Experimental Verification of a Modified Scaling Group for Spontaneous Imbibition
- Xiaoyun Zhang (U. of Wyoming) | Norman R. Morrow (U. of Wyoming, Western Research Institute) | Shouxiang Ma (Western Research Institute)
- Document ID
- Society of Petroleum Engineers
- SPE Reservoir Engineering
- Publication Date
- November 1996
- Document Type
- Journal Paper
- 280 - 285
- 1996. Society of Petroleum Engineers
- 4.1.2 Separation and Treating, 5.8.6 Naturally Fractured Reservoir, 4.3.4 Scale, 1.6.9 Coring, Fishing
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Spontaneous imbibition is of critical importance to oil recovery from fractured reservoirs. A widely used approach to prediction of oil recovery involves scale-up of laboratory results to reservoir conditions. Scaling involves the effects of sample size, shape, boundary conditions, viscosity and viscosity ratios, interfacial tension, pore structure, wettability, capillary pressure and relative permeability. This work addresses the problem of scaling the combined effects of sample shape, boundary conditions, and viscosity ratios with only minor variations in other parameters.
Imbibition measurements are presented for cylindrical Berea Sandstone cores of different lengths. For some experiments, core surfaces were partially sealed with epoxy to give different boundary conditions. Cores were initially saturated with refined mineral oils of different viscosities. A synthetic reservoir brine was used as the wetting phase. A characteristic length was defined as the square root of the ratio of volume to the summation of the ratios of area of core surface open to imbibition to the corresponding distance from the surface to the no-flow boundary. The characteristic length, in combination with a term that compensates for the effect of viscosity ratio, gave close correlation of all data.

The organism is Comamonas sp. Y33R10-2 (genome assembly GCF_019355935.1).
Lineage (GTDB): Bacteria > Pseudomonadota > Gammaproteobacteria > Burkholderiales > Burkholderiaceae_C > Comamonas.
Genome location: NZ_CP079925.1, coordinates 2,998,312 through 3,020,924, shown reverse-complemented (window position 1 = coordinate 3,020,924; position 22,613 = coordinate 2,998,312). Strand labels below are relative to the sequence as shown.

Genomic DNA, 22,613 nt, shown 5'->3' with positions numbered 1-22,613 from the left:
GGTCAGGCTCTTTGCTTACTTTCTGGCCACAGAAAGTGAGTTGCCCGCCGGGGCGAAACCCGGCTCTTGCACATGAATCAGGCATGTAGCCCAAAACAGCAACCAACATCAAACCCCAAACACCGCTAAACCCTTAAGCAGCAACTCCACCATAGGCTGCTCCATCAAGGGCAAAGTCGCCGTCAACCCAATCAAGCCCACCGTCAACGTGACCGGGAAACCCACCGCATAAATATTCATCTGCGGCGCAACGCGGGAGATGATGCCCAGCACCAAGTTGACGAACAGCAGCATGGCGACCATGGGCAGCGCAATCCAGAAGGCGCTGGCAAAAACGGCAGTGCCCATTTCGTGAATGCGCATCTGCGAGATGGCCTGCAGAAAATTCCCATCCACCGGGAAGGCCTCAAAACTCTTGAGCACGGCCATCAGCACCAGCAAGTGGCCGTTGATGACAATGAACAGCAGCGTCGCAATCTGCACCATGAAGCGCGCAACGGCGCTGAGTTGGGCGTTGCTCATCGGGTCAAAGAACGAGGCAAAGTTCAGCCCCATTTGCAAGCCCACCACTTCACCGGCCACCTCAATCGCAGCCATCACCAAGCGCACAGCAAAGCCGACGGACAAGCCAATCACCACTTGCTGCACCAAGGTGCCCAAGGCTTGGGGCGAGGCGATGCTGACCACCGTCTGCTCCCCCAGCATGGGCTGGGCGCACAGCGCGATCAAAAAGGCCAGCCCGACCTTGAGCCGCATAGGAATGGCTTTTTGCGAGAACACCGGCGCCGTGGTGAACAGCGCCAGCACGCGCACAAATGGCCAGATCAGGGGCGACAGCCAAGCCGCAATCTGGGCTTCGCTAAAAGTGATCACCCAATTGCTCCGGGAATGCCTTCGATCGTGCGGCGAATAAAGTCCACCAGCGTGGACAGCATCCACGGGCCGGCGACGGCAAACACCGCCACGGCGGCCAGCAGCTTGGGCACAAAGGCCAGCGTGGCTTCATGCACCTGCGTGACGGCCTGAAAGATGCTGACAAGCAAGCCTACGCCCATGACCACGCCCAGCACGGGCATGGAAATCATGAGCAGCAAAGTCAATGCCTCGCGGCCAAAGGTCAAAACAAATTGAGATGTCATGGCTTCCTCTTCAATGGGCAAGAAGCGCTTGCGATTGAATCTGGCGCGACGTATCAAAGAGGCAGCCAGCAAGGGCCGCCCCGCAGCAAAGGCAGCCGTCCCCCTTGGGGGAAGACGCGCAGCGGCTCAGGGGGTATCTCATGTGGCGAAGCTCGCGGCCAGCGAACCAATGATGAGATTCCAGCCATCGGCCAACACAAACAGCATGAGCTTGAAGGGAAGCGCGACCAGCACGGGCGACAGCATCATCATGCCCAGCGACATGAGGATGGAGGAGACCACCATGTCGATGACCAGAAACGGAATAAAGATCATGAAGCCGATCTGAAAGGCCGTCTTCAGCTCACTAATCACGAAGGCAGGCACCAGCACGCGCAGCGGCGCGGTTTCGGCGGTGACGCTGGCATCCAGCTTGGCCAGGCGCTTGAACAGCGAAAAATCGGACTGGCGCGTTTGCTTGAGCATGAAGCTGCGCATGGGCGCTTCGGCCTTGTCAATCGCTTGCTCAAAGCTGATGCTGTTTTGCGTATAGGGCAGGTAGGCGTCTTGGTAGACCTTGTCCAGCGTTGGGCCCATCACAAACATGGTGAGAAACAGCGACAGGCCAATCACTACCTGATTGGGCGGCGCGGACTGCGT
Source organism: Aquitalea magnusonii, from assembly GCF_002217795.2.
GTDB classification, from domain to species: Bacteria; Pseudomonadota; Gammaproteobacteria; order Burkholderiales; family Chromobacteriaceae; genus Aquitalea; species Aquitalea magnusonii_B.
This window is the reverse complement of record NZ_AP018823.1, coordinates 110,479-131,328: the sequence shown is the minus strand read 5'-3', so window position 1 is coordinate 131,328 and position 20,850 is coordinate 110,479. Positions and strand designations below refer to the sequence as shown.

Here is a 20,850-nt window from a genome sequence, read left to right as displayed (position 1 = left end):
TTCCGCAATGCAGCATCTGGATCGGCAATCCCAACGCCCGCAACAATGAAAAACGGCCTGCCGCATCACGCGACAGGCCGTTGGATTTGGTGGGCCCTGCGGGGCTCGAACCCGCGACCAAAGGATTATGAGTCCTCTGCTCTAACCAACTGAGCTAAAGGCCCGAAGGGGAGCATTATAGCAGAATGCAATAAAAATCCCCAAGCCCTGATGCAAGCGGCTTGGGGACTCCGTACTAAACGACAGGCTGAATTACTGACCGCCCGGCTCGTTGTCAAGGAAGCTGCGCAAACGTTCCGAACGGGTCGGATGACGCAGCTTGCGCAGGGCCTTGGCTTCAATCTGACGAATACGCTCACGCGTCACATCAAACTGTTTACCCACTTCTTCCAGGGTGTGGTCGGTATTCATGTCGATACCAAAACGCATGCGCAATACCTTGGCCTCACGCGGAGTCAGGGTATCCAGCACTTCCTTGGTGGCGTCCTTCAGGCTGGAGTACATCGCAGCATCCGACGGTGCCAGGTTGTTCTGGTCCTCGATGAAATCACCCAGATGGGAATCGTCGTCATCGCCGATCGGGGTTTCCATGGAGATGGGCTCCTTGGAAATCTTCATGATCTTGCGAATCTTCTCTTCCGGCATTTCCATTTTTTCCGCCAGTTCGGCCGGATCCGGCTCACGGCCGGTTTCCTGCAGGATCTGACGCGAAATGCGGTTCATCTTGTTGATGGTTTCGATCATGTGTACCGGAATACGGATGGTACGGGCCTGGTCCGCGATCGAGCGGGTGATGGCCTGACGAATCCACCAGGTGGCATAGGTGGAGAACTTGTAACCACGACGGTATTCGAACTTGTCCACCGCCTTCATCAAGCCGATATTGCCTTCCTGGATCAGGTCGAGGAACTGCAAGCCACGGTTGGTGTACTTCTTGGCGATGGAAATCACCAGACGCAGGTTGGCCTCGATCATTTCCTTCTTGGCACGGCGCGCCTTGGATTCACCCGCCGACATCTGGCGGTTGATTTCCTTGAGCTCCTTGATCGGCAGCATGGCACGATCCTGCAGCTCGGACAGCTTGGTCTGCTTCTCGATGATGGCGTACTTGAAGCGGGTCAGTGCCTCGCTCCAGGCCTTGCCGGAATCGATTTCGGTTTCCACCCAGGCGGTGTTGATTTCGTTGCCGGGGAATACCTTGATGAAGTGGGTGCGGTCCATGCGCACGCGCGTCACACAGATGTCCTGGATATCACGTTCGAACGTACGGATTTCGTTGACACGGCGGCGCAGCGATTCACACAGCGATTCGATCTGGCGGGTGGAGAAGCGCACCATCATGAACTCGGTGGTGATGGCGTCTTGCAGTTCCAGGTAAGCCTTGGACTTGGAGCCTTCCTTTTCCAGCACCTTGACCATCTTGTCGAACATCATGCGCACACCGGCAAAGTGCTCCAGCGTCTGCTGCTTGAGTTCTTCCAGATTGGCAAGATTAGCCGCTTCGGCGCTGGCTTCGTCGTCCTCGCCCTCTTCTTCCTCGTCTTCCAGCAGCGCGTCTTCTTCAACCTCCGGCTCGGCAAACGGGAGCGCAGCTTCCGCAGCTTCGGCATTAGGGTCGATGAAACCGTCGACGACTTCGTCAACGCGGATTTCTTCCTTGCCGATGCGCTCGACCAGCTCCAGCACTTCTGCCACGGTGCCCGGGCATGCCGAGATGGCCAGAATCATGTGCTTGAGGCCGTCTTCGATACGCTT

Spontaneous imbibition is an important phenomenon in oil recovery from fractured reservoirs where the rate of mass transfer between the rock matrix and the fractures determines the oil production. Imbibition is also important in evaluation of wettability of fluid/liquid/porous media systems. The rate of imbibition is primarily dependent on the porous media, the fluids, and their interactions. These include matrix permeability and relative permeabilities, matrix shapes and boundary conditions, fluid viscosity, interfacial tension and wettability. Laboratory results need to be scaled to estimate oil recovery from reservoir matrix blocks which have shapes, sizes, and boundary conditions very different from those of the laboratory core samples.
A shape factor, proposed by Kazemi et al. to compensate for the effect of size, shape, and boundary conditions of the matrix on scaling of mass transfer between matrix and fractures, has been applied in numerical simulation of fractured reservoirs. This shape factor was later modified by Ma et al. based on data reported by Hamon and Vidal. By considering the effect of core sample size, boundary conditions, and viscosity ratios, a generalized scaling group was proposed. Additional experimental data are needed to verify this generalized scaling group.
The main concern of this work is correlation of imbibition recovery curves for the effect of core sample size and boundary conditions. Results on the effect of viscosity ratio on imbibition rate are also presented.
The Scaling Equation. The basic requirements for scaling of laboratory data to field conditions were investigated by Rapoport.
|File Size||444 KB||Number of Pages||6|